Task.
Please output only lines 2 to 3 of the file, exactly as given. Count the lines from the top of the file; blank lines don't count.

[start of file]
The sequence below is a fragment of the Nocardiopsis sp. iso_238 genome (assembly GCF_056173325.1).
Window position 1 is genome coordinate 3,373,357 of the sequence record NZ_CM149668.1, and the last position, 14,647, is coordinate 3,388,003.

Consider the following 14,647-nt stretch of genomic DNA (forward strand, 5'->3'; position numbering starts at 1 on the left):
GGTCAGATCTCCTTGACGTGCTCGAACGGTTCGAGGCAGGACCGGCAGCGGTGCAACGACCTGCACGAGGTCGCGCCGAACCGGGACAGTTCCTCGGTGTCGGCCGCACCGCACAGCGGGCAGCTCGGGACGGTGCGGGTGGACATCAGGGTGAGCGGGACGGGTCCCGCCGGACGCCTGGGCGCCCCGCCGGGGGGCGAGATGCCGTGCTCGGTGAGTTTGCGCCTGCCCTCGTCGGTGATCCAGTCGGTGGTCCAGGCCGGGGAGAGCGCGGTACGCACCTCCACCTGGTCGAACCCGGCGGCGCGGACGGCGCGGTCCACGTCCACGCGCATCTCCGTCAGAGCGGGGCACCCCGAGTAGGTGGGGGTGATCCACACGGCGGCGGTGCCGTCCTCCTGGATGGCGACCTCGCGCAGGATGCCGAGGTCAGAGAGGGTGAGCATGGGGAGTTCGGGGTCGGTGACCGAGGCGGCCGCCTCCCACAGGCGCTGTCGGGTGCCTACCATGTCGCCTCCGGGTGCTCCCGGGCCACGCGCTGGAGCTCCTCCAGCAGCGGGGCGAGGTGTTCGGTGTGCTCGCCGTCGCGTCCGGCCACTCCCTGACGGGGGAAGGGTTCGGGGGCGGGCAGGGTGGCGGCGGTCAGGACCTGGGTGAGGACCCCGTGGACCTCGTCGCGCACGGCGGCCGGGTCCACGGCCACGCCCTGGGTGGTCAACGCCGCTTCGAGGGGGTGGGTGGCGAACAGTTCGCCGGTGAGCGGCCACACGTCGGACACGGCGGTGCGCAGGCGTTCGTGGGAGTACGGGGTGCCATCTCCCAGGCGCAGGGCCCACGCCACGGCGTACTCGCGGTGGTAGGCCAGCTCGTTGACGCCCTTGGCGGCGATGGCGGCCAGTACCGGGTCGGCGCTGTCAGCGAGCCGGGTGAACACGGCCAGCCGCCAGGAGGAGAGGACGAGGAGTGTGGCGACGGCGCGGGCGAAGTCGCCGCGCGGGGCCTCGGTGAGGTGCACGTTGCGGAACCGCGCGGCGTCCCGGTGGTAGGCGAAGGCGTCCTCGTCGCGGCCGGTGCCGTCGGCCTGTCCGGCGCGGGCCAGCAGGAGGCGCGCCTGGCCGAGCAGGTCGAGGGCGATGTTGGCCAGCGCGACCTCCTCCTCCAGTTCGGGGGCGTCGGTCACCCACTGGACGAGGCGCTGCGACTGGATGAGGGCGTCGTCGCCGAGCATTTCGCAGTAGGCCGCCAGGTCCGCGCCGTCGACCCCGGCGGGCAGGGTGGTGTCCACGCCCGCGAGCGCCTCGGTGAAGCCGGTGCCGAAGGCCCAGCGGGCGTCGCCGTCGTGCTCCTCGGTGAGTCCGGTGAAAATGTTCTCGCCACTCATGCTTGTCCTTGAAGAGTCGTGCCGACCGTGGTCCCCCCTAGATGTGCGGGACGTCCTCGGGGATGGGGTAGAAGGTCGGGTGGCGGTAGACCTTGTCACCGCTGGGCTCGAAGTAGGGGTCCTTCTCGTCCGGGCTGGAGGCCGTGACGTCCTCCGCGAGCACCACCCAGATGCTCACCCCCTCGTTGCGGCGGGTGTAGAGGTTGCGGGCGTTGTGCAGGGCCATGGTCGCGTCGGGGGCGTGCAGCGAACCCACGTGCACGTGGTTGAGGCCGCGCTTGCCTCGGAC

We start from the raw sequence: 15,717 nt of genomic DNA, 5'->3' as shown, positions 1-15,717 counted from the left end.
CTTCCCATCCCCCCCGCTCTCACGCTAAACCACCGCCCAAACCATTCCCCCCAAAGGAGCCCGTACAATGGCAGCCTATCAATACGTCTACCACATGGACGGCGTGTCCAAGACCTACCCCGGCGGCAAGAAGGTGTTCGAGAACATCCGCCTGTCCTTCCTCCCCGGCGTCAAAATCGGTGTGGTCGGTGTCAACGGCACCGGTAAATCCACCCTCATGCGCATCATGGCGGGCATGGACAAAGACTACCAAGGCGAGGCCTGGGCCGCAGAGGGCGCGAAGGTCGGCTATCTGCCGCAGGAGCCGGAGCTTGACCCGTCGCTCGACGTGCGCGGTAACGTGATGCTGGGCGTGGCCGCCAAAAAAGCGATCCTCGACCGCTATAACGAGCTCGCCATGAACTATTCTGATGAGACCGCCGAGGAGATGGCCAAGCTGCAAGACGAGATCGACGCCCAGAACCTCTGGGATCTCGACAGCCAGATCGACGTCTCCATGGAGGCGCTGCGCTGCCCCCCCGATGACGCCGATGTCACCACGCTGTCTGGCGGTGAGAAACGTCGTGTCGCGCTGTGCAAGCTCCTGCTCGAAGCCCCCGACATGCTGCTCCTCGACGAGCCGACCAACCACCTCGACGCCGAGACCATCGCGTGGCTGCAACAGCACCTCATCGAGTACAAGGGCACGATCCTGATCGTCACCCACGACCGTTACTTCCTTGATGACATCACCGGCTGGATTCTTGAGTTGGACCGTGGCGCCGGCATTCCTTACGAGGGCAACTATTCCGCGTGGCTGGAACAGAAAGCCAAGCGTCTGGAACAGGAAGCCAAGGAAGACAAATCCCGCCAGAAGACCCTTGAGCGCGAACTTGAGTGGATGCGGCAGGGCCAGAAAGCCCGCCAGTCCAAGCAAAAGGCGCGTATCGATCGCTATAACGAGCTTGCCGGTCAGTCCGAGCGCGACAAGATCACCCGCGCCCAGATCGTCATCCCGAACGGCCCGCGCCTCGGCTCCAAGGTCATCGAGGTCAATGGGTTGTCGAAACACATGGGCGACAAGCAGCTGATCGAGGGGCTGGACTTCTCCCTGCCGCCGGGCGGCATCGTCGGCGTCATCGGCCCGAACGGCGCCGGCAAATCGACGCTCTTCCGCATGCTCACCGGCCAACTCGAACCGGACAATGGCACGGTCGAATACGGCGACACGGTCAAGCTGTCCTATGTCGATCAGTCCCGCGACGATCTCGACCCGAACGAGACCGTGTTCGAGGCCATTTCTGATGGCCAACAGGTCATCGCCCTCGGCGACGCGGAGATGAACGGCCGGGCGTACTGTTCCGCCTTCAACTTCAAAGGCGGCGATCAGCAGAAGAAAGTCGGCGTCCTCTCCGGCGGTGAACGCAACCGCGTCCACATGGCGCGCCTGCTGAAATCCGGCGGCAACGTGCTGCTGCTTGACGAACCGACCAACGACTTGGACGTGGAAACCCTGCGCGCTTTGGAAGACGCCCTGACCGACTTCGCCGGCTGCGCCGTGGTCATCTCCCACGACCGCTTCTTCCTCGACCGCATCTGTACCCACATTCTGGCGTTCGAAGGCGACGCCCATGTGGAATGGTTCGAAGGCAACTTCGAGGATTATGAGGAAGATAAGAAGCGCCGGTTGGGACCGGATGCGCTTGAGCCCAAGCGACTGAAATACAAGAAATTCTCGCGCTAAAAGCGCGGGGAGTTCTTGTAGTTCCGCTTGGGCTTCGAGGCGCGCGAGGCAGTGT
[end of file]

Window position 1 is genome coordinate 3,373,357 of the sequence record NZ_CM149668.1, and the last position, 14,647, is coordinate 3,388,003.

Consider the following 14,647-nt stretch of genomic DNA (forward strand, 5'->3'; position numbering starts at 1 on the left):